Thursday, August 7, 2008
With Style: Filipino Americans and the Making of American Urban Culture
By Victor Hugo Viesca
The global popularity of rap music has shed light on the role of Filipino Americans as a significant force in the urban based culture of hip hop. This is particularly the case in the art of DJ-ing, one of the original four elements of hip hop along with rap, graffiti and breakdancing. The role of Filipino Americans in shaping and reproducing hip hop culture is most evident in their prominence as world renown DJs...(read more)
The article above by my friend Professor Victor Hugo Viesca is old school. But that's a good thing. What Victor is writing about in this 2002 article is the popularity of Filipino American DJs and the influences of Filipino Americans in urban culture in general.
The article is old school because the popularity of Filipinos in hip hop culture has now broadened way beyond DJs and turntablism. Taking a look at Filipinos' dominance in televised street dance competition, this year might as well be called "battle the Filipino." Filipino presence in hip hop culture is getting noticed- sure, ok- but Victor gives us historical context and demonstrates the impact Filipinos have been making in street culture for much of the 20th century--from the zoot suiters in the pre-WWII era to beyond.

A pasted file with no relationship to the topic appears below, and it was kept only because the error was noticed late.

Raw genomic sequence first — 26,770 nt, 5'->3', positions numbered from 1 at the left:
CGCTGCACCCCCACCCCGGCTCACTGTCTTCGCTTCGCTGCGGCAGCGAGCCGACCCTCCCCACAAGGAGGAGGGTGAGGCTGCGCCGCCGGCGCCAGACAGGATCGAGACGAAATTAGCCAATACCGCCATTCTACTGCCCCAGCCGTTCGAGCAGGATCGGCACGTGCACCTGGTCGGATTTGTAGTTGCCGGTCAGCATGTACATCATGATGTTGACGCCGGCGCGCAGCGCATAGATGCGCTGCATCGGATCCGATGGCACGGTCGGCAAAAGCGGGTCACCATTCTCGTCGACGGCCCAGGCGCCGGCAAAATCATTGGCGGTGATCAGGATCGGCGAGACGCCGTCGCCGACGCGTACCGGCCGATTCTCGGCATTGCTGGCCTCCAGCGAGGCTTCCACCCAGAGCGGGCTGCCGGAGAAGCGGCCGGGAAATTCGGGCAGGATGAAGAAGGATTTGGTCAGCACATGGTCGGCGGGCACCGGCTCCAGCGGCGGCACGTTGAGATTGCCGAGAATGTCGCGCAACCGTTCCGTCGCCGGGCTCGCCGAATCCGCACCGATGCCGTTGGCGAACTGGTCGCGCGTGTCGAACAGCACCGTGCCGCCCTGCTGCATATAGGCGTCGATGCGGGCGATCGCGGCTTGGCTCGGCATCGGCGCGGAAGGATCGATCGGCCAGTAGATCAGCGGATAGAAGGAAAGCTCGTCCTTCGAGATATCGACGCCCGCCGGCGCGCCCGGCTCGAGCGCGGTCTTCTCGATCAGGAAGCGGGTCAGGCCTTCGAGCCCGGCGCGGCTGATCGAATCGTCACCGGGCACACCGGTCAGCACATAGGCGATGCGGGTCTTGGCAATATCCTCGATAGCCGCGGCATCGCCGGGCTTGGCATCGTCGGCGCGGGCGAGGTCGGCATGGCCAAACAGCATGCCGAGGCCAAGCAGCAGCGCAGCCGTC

Perhaps the bravest statement by Victor comes in the last sentence of the first paragraph:
"In fact it may be argued that if it wasn't for Filipinos' support and practice of hip hop's various elements, hip hop might have never exploded and gained the momentum that it did in the 1990s."
As a Chicano, Victor's observance of Filipino Americans in hip hop culture is refreshing because it shows that someone is testifying to Filipinos' long-term investment in and contributions to hip hop culture other then, well, ourselves. In a broader sense, Filipinos and hip hop are not usually congruent, except of course when mentioned in that one Jay-Z song or when Q-Tip shouted us out at Rock the Bells. So even though the article is a little old school (where is the new generation of Fil Am DJs?), it builds a good (middle) base to the hip hop structure that Filipinos been building. Can't wait to read about the popularity of Fil Ams servin up street dance.
So, what do you think?
Do you think hop hop might have never exploded and gained momentum in the 1990s if it wasn't for Filipinos' dedication to the culture?
Note: In no way am I claiming that Filipinos are only now getting heavily involved in hip hop culture. I'm only referring to the wider appeal we gettin. Like when Latinas and Black ladies start sweatin Pinoys strictly because of Jabba. Oh lawd! Mask me!